Public authorities generally include public entities, such as statutory authorities and state-owned corporations; and public service bodies such as portfolios, departments and administrative offices.
If the applicant is a public authority it is recommended the application includes an assessment of relevant statutory duties, being the laws that the organisation must obey, as they relate to the application.
Impacts to world heritage
Section 101(2)(e) considers the affect of a proposal on world heritage values, or any approved World Heritage Strategy Plan. This section only applies if the proposal is within a World Heritage Environs Area.
There are two world heritage sites in Victoria – the Royal Exhibition Building and Carlton Gardens, and Budj Bim Cultural Landscape.
World Heritage Environs Areas are identified in the Heritage Overlay of the local planning scheme. You can find these on VicPlan.
Matters relating to protection and conservation
Section 101(2)(f) considers any matters relating to the protection and conservation of the registered place or object. The heritage consultant should set out in the application any matters that they consider to be relevant – this may include conservation, deferred maintenance issues, or protection requirements.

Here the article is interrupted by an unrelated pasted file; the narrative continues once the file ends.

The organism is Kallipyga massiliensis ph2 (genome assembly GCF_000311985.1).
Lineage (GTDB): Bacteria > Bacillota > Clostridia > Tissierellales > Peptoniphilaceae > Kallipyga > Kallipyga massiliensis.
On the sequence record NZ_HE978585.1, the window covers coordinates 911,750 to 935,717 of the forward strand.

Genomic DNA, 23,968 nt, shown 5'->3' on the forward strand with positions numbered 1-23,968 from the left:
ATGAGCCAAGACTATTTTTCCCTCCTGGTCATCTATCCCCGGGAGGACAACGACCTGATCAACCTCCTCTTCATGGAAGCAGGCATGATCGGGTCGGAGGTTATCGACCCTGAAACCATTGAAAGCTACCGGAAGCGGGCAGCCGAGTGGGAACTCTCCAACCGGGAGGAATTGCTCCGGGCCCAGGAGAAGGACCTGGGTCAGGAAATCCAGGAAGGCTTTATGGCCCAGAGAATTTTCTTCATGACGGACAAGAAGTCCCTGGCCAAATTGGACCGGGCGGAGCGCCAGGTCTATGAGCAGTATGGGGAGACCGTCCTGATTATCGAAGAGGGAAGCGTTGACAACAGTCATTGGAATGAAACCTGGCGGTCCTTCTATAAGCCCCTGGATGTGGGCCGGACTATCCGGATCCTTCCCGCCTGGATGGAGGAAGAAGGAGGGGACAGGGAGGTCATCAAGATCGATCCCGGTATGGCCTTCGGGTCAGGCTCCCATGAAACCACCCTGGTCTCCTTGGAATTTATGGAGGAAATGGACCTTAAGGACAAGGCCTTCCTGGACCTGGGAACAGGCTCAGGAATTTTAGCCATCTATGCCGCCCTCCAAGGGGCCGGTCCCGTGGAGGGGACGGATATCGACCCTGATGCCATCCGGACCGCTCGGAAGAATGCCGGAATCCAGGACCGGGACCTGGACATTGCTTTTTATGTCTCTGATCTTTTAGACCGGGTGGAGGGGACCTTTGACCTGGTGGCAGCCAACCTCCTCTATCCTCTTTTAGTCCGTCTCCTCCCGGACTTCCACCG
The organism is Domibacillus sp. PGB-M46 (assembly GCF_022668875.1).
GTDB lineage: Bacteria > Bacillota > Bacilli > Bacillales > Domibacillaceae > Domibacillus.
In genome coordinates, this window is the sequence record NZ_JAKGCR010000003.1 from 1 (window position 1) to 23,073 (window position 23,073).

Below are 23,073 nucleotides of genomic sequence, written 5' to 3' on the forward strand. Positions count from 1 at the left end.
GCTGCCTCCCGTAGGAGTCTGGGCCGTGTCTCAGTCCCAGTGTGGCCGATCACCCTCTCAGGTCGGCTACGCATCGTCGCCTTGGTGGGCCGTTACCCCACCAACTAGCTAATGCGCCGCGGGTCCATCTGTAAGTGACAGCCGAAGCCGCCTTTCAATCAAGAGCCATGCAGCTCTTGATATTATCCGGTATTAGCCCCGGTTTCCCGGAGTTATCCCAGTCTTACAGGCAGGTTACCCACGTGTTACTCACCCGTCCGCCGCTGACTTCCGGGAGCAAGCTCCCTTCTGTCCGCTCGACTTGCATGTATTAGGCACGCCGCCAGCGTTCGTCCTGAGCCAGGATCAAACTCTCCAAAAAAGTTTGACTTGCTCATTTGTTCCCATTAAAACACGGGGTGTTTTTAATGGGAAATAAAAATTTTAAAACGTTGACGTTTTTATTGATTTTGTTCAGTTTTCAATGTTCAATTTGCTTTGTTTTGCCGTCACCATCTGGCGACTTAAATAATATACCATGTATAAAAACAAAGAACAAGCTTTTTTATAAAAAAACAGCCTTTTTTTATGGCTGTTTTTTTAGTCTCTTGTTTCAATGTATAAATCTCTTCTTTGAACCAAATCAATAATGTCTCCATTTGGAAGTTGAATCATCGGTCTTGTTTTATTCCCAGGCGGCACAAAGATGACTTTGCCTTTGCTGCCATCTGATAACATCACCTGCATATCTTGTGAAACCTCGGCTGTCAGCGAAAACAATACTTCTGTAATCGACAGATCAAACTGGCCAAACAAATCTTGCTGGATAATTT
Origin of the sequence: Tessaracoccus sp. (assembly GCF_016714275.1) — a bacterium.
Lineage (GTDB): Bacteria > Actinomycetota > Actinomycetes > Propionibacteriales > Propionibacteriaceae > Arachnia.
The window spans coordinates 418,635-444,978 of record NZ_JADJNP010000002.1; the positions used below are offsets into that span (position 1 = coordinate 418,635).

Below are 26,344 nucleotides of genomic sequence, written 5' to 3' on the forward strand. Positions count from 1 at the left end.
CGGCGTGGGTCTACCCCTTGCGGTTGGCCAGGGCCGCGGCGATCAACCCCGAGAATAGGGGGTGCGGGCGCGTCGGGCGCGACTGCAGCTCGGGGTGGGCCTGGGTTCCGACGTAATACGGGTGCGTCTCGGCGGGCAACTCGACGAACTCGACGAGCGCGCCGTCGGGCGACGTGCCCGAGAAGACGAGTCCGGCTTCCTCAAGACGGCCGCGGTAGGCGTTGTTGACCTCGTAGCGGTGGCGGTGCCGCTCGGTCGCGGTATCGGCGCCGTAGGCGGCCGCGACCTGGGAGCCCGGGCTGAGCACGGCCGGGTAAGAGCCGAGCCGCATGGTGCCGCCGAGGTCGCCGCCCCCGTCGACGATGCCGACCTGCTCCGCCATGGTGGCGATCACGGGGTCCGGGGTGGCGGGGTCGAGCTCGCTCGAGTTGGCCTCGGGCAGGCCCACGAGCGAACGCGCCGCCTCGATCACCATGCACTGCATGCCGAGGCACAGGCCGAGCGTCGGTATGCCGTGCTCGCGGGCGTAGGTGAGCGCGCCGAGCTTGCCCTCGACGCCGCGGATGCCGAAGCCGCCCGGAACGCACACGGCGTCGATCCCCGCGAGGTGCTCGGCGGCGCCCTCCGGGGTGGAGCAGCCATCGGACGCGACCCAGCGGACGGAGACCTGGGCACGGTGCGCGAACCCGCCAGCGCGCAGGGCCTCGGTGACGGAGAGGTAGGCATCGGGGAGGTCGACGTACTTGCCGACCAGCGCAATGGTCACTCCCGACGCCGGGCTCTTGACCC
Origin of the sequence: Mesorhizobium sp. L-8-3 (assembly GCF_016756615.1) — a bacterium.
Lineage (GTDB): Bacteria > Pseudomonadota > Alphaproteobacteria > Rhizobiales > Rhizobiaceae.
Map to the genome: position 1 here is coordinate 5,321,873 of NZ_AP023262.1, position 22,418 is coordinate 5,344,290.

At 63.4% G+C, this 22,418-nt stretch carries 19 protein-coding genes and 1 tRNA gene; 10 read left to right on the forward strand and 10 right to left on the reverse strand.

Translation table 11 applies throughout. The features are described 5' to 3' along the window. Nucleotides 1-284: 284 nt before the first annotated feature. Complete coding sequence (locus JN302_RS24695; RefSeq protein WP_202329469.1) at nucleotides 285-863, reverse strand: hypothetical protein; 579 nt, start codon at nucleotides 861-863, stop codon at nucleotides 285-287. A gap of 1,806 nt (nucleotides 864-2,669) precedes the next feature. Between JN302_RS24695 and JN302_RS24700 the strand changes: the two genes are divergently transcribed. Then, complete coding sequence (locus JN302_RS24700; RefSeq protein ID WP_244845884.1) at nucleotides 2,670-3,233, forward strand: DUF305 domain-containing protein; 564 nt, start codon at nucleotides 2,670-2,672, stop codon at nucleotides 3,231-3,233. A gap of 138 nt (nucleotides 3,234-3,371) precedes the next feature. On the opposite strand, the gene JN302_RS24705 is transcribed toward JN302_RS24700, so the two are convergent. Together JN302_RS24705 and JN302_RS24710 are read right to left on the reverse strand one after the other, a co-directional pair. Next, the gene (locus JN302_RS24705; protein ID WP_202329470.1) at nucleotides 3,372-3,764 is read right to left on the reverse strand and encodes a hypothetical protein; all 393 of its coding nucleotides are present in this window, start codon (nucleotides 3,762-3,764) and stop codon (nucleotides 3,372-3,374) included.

It may be helpful to refer to sections 152 and 153, and Heritage Victoria’s Minimum Standards of Maintenance and Repair when formulating a response to this section.
Under section 101(3) the Executive Director has the discretion to consider other matters, including impacts to adjacent heritage places, or any other relevant matter.
The heritage consultant should discuss the requirements of this section at the pre-application meeting to determine what material is required to support these sections of the application.
What to expect during the assessment of a permit application
Our officers will be in touch with the applicant or nominated contact if any additional information is required during the assessment period.
You may receive a ‘request for information’. The officer is requesting this information so that they can make an assessment against section 101 of the Heritage Act 2017. While it is not compulsory to respond to Heritage Victoria’s request, it is recommended you provide the information required to better inform decision making.
To avoid the request for information process during the assessment process, we recommend you engage with Heritage Victoria early in the design development via a pre-application meeting. Our officers can give guidance on the level of documentation required to accompany the application.
Timeframes for processing of an application
The processing time for a permit application is 60 days. The statutory clock will stop for advertising (14 days) and for any requests for information.
If required, Heritage Victoria may seek a further 60 days to determine the application.
A permit exemption will usually be determined within 2 weeks.
Page last updated: 09/03/21